Sunday, 23 March 2008

EU TFEU: Commercial state monopolies

’Politics makes strange bedfellows’, but not more than the free movement of goods and state monopolies of a commercial character within the European Community (European Union).


Article 31 of the Treaty establishing the European Community (TEC) first becomes Article 31 of the Treaty on the Functioning of the European Union (TFEU) according to the original Treaty of Lisbon (ToL) numbering. When the amending treaty is consolidated, the provision is renumbered Article 37.

The wording for the unaltered provision is found in the latest consolidated version of the current treaties, Official Journal, OJ 29.12.2006 C 321 E/53, to which we add the Lisbon Treaty context (Tables of equivalence, OJ 17.12.2007 C 306/207):

Part Three Policies and internal actions of the Union

Title Ia (renumbered Title II) Free movement of goods

Chapter 2 (renumbered Chapter 3) Prohibition of quantitative restrictions between Member States

Article 31 TFEU (ToL), renumbered Article 37 TFEU

1. Member States shall adjust any State monopolies of a commercial character so as to ensure that no discrimination regarding the conditions under which goods are procured and marketed exists between nationals of Member States.

The provisions of this Article shall apply to any body through which a Member State, in law or in fact, either directly or indirectly supervises, determines or appreciably influences imports or exports between Member States. These provisions shall likewise apply to monopolies delegated by the State to others.

2. Member States shall refrain from introducing any new measure which is contrary to the principles laid down in paragraph 1 or which restricts the scope of the articles dealing with the prohibition of customs duties and quantitative restrictions between Member States.

3. If a State monopoly of a commercial character has rules which are designed to make it easier to dispose of agricultural products or obtain for them the best return, steps should be taken in applying the rules contained in this Article to ensure equivalent safeguards for the employment and standard of living of the producers concerned.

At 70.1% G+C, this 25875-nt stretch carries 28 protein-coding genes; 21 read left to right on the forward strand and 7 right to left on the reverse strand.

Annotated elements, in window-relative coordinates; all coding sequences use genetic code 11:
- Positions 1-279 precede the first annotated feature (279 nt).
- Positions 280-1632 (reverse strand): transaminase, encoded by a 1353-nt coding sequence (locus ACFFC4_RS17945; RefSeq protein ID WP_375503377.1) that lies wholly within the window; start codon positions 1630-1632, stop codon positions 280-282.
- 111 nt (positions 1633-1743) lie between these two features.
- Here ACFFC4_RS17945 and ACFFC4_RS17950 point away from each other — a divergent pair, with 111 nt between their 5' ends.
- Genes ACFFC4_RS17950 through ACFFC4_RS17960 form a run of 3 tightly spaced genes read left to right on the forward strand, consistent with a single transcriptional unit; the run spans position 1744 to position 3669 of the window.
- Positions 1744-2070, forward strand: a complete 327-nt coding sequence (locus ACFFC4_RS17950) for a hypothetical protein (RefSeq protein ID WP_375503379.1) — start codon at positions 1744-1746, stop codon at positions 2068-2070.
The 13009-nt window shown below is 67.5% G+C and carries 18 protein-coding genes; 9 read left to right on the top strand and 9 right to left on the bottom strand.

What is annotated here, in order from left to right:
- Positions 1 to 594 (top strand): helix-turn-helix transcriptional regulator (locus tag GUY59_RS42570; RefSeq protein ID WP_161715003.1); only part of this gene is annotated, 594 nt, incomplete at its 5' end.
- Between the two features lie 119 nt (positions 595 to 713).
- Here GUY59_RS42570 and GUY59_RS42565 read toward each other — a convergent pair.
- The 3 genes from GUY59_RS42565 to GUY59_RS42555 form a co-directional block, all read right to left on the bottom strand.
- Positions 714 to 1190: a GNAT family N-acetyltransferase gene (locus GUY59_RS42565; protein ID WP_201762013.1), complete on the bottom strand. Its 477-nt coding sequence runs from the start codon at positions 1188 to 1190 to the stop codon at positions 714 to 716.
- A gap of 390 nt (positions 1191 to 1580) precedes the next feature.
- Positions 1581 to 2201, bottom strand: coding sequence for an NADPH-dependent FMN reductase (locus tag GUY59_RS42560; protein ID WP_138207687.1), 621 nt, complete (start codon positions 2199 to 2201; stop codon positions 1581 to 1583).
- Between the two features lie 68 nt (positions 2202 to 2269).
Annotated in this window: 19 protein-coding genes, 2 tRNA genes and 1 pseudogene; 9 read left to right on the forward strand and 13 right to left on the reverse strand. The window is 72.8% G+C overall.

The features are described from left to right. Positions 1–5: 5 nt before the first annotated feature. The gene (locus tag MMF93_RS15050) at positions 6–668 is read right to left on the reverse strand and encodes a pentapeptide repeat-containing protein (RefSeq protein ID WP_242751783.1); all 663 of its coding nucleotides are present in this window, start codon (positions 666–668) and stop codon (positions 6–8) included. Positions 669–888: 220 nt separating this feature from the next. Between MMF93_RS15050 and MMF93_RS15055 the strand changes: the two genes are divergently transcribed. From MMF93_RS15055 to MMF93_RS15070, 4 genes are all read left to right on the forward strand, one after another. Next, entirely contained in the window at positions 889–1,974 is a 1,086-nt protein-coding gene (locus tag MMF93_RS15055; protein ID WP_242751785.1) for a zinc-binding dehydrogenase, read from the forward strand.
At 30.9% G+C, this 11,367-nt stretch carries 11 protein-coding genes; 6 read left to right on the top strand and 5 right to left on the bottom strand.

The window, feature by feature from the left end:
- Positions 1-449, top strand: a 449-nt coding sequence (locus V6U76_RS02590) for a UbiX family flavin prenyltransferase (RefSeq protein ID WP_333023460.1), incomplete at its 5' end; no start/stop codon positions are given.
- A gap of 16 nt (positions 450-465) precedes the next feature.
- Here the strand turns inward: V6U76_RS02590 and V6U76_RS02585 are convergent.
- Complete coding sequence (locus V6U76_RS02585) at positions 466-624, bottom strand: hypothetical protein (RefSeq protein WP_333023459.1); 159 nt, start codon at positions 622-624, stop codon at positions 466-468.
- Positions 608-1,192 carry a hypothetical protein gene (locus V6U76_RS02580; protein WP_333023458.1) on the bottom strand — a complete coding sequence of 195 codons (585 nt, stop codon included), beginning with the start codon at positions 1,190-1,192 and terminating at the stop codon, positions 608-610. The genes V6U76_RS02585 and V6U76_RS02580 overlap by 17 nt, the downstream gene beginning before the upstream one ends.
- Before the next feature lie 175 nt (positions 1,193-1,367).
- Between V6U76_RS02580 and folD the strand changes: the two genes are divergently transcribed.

I apologise for my mistake concerning the Title given as ‘Title I The internal market’ in the posts on Articles 27a to 30 according to the Lisbon Treaty numbering (renumbered Articles 33 to 36). The correct version is ‘Title Ia (renumbered Title II) Free movement of goods’.

I have served myself a generous helping of Easter humble pie.


The European Convention took over the contents of the provision, with nearly identical wording in Article III-44 of the draft Treaty establishing a Constitution for Europe (OJ 18.7.2003 C 169/34).

The same applies to Article III-155 of the Treaty establishing a Constitution for Europe.


State monopolies of a commercial character and the principle of free movement of goods are rather awkward companions, but the monopolies are not prohibited by Article 31 TFEU (ToL; renumbered Article 37 TFEU), only to be adjusted to ensure the abolition of discrimination.

The provision applies to goods and between member states (internal market), not regarding third countries.

Existing commercial monopolies have to be adjusted, and the introduction of new measures is forbidden (standstill clause).


A few examples:

National monopolies on the sale of alcoholic beverages in Sweden and Finland have been adjusted, but the sale of medicinal preparations in Sweden did not ensure non-discrimination.

In a preliminary ruling the Court of Justice found (case C-438/02) that the way in which Apoteket is organised and operates, and more particularly its system of selecting medicinal preparations, is liable to place trade in medicinal preparations from other Member States at a disadvantage as compared with trade in Swedish medicinal preparations. Thus, that State monopoly is not arranged in such a way as to exclude any discrimination against medicinal preparations from other Member States. It thus infringes Article 31(1) EC.

Ralf Grahn